We are in the third-generation business, an era that requires to reimagine the business and work.

Paul Daugherty, Chief Technology & Innovation Officer di Accenture – author of the book “Human+Machine – Reimagining Work in the Age of AI” – explains how we are moving towards a new “collaborative intelligence” Era, where human skills like perception, creativity, communication embrace machine skills like prediction, repetition, memorization

The director of the first information office at DARPA was J.C.R. Licklider, who said in 1960: “In not too many years, human brains and computing machines will be coupled together very tightly, and the resulting partnership will think as no human brain has ever thought.”

In the beginning, humans handled all tasks across the data-wisdom spectrum, but with the advent of machines, we recognized how they could help us do things faster, better and cheaper than by ourselves. We started with machines performing low-level data and information processing tasks, freeing humans to concentrate on higher-level endeavors involving knowledge, understanding, and wisdom.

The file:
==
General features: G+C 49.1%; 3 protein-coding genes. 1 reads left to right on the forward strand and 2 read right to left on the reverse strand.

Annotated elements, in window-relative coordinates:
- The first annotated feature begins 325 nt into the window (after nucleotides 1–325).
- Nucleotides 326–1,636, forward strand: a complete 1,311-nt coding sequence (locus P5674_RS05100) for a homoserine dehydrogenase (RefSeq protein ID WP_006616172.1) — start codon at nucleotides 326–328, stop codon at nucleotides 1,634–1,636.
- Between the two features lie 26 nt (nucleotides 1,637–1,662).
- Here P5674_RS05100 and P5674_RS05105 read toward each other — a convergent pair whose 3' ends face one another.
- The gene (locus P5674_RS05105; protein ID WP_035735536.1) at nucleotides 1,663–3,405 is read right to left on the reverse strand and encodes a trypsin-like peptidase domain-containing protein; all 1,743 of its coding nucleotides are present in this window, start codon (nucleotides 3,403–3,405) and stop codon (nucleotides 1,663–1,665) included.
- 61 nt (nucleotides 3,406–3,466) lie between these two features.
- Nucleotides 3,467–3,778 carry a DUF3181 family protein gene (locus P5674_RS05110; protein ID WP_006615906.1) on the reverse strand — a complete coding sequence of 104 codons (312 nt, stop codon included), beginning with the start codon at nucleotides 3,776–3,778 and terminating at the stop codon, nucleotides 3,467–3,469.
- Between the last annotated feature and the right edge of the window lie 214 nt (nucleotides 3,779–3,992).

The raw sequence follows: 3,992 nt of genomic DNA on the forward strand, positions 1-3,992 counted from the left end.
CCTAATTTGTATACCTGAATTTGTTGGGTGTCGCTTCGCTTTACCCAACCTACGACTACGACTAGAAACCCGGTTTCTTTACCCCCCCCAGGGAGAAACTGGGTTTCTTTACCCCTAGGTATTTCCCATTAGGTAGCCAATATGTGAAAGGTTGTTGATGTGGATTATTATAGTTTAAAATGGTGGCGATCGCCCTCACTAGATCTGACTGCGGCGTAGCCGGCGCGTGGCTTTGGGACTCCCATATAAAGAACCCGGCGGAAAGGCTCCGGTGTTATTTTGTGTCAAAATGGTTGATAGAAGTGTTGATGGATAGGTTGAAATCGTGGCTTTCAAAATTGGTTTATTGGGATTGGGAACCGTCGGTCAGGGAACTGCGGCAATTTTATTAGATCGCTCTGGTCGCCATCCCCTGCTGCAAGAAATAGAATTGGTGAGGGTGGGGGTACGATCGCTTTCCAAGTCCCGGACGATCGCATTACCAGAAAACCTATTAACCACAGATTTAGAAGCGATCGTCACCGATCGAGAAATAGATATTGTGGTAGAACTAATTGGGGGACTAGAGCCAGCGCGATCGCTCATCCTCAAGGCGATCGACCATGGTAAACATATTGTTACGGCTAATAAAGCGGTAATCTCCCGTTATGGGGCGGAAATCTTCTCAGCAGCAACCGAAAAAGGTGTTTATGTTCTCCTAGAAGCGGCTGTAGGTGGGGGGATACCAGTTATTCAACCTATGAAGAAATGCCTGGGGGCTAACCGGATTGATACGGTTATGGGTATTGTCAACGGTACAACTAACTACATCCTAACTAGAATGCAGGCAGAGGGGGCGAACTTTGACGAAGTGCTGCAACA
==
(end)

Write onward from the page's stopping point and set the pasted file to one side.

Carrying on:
Going forward, equipping machines with more human-like communication and reasoning capabilities will make it possible for humans to teach and correct machines more effectively as they interact and cooperate on tasks, thereby opening the door to stronger symbiotic partnerships between people and machines. In parallel, technologies must be developed to ensure human trust in machines, which includes trust in data, trust in the software, and trust in the devices and systems running the software.

This talk highlights progress by DARPA’s Information Innovation Office in achieving human-machine symbiosis, or Symbiosis Homo et Machina, as envisioned by Licklider.